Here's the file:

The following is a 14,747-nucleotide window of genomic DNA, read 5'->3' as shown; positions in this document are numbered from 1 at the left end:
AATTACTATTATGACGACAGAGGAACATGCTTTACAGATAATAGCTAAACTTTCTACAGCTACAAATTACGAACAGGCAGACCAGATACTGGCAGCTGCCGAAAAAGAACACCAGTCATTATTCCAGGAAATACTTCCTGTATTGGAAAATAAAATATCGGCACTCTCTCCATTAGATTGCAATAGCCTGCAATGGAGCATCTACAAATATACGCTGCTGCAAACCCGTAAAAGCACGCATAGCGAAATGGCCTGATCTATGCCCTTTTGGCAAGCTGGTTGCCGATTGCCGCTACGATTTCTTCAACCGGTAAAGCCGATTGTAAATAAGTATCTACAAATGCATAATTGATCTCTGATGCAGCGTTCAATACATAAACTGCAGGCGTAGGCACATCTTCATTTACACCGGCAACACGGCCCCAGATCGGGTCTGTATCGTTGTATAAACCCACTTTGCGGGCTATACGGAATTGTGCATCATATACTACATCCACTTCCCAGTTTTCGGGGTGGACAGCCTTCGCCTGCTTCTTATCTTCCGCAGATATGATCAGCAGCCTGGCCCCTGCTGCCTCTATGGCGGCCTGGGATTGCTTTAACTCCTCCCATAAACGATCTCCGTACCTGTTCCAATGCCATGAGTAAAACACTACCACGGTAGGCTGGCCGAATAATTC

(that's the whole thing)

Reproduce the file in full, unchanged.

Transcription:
The following is a 14,747-nucleotide window of genomic DNA, read 5'->3' as shown; positions in this document are numbered from 1 at the left end:
AATTACTATTATGACGACAGAGGAACATGCTTTACAGATAATAGCTAAACTTTCTACAGCTACAAATTACGAACAGGCAGACCAGATACTGGCAGCTGCCGAAAAAGAACACCAGTCATTATTCCAGGAAATACTTCCTGTATTGGAAAATAAAATATCGGCACTCTCTCCATTAGATTGCAATAGCCTGCAATGGAGCATCTACAAATATACGCTGCTGCAAACCCGTAAAAGCACGCATAGCGAAATGGCCTGATCTATGCCCTTTTGGCAAGCTGGTTGCCGATTGCCGCTACGATTTCTTCAACCGGTAAAGCCGATTGTAAATAAGTATCTACAAATGCATAATTGATCTCTGATGCAGCGTTCAATACATAAACTGCAGGCGTAGGCACATCTTCATTTACACCGGCAACACGGCCCCAGATCGGGTCTGTATCGTTGTATAAACCCACTTTGCGGGCTATACGGAATTGTGCATCATATACTACATCCACTTCCCAGTTTTCGGGGTGGACAGCCTTCGCCTGCTTCTTATCTTCCGCAGATATGATCAGCAGCCTGGCCCCTGCTGCCTCTATGGCGGCCTGGGATTGCTTTAACTCCTCCCATAAACGATCTCCGTACCTGTTCCAATGCCATGAGTAAAACACTACCACGGTAGGCTGGCCGAATAATTC